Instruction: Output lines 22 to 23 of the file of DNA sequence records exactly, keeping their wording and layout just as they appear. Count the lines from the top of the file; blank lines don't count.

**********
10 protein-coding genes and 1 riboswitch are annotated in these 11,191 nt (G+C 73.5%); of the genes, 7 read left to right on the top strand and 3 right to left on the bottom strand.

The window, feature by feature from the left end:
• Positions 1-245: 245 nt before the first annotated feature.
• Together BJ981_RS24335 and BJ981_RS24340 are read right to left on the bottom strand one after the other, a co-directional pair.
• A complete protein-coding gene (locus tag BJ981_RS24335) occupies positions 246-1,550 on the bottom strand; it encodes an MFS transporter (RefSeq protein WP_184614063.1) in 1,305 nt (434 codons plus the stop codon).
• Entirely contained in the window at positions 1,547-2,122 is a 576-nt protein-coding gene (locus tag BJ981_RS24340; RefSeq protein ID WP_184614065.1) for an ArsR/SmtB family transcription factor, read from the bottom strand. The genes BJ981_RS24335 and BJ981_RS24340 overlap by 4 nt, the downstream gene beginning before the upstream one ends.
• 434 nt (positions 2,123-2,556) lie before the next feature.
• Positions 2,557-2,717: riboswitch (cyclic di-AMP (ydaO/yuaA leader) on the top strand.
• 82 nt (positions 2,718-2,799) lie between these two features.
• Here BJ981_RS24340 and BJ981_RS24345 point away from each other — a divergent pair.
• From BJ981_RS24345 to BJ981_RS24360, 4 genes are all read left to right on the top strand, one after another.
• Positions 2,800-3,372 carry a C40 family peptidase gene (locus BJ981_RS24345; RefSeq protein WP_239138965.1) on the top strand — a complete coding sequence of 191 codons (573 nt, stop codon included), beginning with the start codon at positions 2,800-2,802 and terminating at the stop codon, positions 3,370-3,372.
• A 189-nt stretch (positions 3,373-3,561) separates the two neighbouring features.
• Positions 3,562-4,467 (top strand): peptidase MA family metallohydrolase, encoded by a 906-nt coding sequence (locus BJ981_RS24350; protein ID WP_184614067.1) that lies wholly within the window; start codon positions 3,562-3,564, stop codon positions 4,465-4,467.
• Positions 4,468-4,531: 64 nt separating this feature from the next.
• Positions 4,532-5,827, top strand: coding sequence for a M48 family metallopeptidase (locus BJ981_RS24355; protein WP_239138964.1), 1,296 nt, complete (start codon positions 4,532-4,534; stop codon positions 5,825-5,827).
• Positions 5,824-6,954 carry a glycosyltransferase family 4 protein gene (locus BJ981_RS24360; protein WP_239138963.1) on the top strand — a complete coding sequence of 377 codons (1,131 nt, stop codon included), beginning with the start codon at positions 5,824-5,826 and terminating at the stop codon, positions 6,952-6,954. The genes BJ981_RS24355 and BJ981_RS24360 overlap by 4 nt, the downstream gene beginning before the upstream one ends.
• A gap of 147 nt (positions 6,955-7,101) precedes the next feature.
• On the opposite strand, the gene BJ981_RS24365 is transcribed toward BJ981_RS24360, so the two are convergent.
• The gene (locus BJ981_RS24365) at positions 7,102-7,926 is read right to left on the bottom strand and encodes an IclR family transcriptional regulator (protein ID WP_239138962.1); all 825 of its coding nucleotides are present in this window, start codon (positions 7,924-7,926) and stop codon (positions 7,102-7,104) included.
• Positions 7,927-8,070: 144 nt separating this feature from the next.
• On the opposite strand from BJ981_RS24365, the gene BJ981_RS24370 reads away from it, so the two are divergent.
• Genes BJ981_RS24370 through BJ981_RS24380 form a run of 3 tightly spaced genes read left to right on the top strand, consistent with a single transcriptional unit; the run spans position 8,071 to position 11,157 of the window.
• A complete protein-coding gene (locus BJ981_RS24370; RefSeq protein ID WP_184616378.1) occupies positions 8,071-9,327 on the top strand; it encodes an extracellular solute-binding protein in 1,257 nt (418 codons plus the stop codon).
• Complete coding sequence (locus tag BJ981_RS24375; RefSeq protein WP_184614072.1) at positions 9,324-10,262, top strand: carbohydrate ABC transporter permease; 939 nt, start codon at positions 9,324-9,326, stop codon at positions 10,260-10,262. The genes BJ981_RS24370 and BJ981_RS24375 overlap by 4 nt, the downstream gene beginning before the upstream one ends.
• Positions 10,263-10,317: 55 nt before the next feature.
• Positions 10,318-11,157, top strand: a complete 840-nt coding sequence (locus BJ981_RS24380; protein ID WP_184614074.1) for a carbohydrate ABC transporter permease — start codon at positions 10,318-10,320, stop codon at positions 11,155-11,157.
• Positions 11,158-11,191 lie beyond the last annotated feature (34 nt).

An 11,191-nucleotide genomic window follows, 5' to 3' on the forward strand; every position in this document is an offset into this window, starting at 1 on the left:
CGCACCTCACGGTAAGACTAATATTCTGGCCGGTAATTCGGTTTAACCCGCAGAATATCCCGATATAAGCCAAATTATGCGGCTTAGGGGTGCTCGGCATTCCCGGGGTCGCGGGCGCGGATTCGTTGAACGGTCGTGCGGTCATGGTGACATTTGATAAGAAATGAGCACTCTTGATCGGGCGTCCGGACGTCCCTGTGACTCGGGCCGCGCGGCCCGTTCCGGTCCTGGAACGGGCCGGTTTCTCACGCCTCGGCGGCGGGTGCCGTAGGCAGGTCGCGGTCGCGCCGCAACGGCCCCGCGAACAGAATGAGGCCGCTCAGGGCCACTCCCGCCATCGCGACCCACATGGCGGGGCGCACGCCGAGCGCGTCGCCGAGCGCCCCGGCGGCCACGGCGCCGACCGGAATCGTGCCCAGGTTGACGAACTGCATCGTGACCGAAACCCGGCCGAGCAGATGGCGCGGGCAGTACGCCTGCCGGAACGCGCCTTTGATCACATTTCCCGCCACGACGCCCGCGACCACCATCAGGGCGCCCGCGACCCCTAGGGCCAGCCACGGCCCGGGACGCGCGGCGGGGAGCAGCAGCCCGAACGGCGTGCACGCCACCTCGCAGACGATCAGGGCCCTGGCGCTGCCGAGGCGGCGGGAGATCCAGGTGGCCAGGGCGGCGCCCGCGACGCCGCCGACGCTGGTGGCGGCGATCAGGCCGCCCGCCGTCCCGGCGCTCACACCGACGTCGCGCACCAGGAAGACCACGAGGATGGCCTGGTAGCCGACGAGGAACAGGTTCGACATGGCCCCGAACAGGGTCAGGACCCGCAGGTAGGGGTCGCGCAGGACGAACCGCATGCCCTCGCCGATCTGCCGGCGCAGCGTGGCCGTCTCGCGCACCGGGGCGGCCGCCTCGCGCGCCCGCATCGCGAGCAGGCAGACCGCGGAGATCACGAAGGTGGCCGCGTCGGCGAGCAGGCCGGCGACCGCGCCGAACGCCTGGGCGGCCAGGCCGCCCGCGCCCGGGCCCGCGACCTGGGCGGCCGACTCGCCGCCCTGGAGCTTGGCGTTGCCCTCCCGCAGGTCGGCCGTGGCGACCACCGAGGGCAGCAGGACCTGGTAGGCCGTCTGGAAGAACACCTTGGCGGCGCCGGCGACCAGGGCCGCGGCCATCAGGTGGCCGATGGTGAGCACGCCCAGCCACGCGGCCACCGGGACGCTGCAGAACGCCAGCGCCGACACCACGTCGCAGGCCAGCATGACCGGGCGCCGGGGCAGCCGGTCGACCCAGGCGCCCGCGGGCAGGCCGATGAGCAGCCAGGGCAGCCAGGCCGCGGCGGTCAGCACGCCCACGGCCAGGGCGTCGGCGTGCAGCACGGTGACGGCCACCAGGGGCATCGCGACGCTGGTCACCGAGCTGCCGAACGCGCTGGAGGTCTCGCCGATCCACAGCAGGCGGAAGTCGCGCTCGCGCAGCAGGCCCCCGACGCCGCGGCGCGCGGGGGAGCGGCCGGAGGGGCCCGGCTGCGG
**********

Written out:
• On the opposite strand from BJ981_RS24365, the gene BJ981_RS24370 reads away from it, so the two are divergent.
• Genes BJ981_RS24370 through BJ981_RS24380 form a run of 3 tightly spaced genes read left to right on the top strand, consistent with a single transcriptional unit; the run spans position 8,071 to position 11,157 of the window.